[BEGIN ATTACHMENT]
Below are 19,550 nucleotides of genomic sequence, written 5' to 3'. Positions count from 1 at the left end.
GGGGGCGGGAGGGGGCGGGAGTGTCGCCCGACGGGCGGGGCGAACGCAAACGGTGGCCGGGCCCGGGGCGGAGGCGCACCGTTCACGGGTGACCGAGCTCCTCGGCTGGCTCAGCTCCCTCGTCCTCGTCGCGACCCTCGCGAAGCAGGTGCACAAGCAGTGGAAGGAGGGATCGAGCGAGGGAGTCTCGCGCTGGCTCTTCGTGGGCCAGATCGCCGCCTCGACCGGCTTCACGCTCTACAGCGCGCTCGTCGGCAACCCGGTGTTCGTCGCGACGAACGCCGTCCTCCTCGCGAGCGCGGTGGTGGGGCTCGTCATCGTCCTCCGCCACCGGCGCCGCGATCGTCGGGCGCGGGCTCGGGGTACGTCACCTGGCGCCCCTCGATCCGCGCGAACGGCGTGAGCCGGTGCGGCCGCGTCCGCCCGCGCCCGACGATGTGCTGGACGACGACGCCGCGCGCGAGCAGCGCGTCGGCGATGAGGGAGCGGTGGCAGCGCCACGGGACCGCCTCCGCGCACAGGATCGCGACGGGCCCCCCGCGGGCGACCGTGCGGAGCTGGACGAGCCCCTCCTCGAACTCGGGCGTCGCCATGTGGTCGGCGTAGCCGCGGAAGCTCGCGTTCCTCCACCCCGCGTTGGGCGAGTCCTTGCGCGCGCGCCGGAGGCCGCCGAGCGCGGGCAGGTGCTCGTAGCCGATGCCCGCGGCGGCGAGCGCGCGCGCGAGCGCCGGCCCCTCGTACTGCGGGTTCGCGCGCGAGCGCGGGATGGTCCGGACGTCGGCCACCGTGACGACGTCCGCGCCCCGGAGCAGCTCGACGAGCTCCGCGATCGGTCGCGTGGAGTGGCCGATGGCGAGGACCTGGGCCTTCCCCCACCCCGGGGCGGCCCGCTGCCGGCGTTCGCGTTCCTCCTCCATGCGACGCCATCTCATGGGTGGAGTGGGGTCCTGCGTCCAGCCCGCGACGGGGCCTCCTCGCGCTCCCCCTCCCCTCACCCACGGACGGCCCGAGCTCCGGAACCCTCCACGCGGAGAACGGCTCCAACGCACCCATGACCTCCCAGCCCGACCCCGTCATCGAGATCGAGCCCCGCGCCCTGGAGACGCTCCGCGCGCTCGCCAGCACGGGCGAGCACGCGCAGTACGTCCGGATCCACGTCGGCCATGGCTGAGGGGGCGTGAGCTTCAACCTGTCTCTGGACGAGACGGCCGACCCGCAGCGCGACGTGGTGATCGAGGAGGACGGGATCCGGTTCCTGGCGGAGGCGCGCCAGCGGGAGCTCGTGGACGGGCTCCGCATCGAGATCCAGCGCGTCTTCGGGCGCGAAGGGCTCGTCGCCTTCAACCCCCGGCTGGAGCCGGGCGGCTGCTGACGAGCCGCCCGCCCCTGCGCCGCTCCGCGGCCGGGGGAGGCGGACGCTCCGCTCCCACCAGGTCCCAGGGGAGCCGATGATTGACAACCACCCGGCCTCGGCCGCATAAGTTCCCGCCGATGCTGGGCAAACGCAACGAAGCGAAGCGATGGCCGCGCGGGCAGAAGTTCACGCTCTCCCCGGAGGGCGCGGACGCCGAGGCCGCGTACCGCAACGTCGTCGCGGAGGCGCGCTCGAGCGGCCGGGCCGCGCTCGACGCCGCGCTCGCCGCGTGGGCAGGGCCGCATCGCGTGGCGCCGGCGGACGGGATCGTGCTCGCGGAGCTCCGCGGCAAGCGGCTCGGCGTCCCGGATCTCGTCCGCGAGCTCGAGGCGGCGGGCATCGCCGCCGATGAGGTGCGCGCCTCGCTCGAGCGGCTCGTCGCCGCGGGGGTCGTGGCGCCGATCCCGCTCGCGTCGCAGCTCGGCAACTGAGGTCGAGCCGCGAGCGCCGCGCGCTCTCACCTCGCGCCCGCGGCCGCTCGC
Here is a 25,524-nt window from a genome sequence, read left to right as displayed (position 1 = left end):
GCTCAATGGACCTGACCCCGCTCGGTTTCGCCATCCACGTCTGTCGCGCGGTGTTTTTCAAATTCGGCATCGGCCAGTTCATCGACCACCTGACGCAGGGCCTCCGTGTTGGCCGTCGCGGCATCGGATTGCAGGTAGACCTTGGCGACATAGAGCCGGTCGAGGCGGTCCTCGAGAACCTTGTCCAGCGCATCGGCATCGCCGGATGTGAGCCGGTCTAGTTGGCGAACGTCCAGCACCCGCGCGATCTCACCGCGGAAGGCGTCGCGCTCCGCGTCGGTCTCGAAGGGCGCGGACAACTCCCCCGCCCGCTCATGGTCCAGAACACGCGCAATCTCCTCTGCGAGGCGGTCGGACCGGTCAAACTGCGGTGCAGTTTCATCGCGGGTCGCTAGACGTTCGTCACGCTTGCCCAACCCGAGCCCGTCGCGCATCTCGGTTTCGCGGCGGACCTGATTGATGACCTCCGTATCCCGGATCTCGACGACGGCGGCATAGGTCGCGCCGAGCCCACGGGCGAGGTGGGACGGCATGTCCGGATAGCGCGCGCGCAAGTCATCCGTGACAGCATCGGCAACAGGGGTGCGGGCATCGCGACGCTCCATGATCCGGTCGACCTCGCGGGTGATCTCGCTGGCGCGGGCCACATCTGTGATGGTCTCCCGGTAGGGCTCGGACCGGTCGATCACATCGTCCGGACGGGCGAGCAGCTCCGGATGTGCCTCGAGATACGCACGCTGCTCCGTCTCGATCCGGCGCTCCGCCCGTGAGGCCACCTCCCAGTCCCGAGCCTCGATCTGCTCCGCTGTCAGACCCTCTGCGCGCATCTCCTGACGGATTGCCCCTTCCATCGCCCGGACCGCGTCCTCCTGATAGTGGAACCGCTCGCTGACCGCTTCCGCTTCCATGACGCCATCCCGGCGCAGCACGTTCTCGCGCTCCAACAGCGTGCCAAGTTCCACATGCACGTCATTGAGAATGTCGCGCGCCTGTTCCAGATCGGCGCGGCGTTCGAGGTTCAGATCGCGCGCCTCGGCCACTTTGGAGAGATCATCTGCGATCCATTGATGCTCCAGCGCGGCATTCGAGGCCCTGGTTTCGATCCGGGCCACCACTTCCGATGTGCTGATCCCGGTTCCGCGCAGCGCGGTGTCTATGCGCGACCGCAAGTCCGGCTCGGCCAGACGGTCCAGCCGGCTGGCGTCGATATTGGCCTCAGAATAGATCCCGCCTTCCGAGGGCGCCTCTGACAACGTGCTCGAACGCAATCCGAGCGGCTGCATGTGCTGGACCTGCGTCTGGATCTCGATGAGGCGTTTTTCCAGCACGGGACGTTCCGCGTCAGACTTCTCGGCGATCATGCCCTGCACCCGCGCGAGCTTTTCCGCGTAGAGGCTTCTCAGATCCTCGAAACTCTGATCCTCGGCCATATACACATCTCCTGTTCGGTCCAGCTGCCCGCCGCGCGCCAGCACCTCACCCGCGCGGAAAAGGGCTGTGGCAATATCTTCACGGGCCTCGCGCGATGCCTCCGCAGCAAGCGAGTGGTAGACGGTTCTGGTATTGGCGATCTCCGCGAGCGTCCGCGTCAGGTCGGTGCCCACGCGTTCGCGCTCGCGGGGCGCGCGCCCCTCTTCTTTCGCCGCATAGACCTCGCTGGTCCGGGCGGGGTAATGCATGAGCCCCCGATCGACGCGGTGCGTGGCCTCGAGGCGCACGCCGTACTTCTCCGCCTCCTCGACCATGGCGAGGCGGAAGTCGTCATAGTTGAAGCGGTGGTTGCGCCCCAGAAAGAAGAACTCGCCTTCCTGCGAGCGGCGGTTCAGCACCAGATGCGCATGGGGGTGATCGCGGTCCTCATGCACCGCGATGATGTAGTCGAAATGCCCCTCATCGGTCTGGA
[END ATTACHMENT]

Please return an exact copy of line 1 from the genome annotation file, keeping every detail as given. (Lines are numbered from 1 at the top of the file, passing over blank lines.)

Below are 19,550 nucleotides of genomic sequence, written 5' to 3'. Positions count from 1 at the left end.